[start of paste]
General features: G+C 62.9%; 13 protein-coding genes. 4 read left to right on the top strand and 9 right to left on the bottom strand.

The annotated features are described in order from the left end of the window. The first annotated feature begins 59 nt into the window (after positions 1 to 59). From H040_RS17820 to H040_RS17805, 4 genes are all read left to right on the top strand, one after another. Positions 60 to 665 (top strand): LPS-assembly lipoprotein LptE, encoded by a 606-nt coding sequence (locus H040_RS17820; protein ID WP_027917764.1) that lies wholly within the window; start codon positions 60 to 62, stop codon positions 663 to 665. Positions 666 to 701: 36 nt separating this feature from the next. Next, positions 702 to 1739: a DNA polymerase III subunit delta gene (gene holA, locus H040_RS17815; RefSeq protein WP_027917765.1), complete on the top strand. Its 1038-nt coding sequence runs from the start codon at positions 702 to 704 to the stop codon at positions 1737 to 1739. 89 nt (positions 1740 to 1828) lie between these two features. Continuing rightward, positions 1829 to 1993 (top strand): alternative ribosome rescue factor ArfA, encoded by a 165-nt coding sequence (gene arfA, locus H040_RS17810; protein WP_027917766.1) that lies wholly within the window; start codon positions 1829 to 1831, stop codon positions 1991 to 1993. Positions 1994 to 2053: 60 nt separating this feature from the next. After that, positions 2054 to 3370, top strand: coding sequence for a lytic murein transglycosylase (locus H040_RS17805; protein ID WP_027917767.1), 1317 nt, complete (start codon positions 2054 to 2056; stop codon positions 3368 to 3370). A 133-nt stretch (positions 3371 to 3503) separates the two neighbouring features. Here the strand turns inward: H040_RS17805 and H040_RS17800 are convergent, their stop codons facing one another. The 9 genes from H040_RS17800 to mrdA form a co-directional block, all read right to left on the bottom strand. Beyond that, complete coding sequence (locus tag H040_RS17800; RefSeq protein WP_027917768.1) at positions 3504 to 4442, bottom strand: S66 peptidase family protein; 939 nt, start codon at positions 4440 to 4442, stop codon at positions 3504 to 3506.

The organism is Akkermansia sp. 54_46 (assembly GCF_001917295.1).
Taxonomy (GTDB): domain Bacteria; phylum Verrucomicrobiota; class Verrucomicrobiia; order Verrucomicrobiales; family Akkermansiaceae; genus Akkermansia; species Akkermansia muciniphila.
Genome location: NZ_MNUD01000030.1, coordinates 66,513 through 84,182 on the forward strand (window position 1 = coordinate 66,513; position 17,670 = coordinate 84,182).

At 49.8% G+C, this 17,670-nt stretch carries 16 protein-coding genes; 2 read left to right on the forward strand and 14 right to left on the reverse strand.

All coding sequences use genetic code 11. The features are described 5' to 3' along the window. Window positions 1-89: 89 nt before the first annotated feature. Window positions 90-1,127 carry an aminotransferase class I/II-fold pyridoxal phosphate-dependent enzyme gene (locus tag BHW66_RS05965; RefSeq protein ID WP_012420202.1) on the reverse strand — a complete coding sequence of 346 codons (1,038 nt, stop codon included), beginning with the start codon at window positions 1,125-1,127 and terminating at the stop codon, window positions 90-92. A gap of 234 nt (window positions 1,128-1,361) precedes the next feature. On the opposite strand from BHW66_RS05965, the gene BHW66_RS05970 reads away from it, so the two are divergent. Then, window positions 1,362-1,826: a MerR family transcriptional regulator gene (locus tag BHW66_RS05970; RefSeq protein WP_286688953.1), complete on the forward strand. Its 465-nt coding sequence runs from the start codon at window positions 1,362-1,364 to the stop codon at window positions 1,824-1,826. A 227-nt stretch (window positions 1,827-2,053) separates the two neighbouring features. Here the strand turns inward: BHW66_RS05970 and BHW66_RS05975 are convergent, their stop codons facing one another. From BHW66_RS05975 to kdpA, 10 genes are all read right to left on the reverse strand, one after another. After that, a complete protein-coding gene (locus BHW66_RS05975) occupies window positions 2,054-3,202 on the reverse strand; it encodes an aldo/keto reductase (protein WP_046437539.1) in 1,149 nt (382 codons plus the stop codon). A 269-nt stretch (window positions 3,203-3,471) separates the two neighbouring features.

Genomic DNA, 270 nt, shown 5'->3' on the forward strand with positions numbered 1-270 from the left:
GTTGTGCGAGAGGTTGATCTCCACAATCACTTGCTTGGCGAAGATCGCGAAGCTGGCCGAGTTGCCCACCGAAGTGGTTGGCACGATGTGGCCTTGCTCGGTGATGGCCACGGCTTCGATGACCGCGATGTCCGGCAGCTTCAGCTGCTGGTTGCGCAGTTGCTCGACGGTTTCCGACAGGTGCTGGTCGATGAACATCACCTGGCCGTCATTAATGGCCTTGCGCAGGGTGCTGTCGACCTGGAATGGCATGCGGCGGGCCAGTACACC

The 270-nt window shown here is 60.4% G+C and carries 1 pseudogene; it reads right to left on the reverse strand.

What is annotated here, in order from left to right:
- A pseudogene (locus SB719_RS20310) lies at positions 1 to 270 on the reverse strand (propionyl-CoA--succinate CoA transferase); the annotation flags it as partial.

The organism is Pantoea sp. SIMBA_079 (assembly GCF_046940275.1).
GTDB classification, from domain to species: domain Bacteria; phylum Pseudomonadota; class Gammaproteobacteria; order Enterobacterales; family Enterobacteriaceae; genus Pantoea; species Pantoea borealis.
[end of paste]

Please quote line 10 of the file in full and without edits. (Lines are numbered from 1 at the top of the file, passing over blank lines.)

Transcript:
The 270-nt window shown here is 60.4% G+C and carries 1 pseudogene; it reads right to left on the reverse strand.